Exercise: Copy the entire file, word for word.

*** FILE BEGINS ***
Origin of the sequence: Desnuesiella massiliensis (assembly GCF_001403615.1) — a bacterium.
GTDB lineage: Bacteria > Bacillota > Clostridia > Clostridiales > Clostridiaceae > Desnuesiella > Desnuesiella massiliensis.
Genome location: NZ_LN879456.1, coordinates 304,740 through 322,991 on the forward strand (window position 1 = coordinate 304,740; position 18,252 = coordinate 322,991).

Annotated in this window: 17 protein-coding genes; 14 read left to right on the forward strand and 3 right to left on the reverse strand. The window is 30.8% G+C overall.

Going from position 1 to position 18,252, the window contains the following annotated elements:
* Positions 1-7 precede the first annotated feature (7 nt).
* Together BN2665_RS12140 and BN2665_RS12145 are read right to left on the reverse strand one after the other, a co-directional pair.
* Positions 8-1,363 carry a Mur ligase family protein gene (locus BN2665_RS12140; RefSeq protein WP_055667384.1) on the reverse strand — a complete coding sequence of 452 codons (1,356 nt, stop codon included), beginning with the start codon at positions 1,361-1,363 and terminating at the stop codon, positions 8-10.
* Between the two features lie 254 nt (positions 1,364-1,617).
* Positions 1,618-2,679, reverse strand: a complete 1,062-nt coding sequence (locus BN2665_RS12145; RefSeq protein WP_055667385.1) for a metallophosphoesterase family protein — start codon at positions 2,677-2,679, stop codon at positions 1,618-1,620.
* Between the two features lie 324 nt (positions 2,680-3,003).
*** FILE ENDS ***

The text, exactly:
Origin of the sequence: Desnuesiella massiliensis (assembly GCF_001403615.1) — a bacterium.
GTDB lineage: Bacteria > Bacillota > Clostridia > Clostridiales > Clostridiaceae > Desnuesiella > Desnuesiella massiliensis.
Genome location: NZ_LN879456.1, coordinates 304,740 through 322,991 on the forward strand (window position 1 = coordinate 304,740; position 18,252 = coordinate 322,991).

Annotated in this window: 17 protein-coding genes; 14 read left to right on the forward strand and 3 right to left on the reverse strand. The window is 30.8% G+C overall.

Going from position 1 to position 18,252, the window contains the following annotated elements:
* Positions 1-7 precede the first annotated feature (7 nt).
* Together BN2665_RS12140 and BN2665_RS12145 are read right to left on the reverse strand one after the other, a co-directional pair.
* Positions 8-1,363 carry a Mur ligase family protein gene (locus BN2665_RS12140; RefSeq protein WP_055667384.1) on the reverse strand — a complete coding sequence of 452 codons (1,356 nt, stop codon included), beginning with the start codon at positions 1,361-1,363 and terminating at the stop codon, positions 8-10.
* Between the two features lie 254 nt (positions 1,364-1,617).
* Positions 1,618-2,679, reverse strand: a complete 1,062-nt coding sequence (locus BN2665_RS12145; RefSeq protein WP_055667385.1) for a metallophosphoesterase family protein — start codon at positions 2,677-2,679, stop codon at positions 1,618-1,620.
* Between the two features lie 324 nt (positions 2,680-3,003).